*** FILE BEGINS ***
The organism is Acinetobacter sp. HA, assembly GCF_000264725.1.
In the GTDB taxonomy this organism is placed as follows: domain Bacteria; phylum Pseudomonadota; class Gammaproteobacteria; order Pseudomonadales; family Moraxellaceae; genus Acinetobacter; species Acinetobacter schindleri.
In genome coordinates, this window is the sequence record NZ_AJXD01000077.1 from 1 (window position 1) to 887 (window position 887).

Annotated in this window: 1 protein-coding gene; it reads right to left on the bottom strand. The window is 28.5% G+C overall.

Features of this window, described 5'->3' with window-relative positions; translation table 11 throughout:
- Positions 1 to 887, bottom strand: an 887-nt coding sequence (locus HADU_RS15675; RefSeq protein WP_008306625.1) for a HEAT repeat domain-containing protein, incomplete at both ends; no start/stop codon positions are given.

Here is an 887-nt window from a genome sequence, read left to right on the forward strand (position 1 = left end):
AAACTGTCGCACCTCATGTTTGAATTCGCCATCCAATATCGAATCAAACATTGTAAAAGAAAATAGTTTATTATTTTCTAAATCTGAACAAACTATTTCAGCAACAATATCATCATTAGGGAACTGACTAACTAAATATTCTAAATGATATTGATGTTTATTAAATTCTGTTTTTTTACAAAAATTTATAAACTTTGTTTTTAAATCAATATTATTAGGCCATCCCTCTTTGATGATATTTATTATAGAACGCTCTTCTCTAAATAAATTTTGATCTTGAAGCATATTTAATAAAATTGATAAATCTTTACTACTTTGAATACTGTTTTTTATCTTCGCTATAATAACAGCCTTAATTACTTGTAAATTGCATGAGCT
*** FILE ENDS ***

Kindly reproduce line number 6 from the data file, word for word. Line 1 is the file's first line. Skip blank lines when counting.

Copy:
- Positions 1 to 887, bottom strand: an 887-nt coding sequence (locus HADU_RS15675; RefSeq protein WP_008306625.1) for a HEAT repeat domain-containing protein, incomplete at both ends; no start/stop codon positions are given.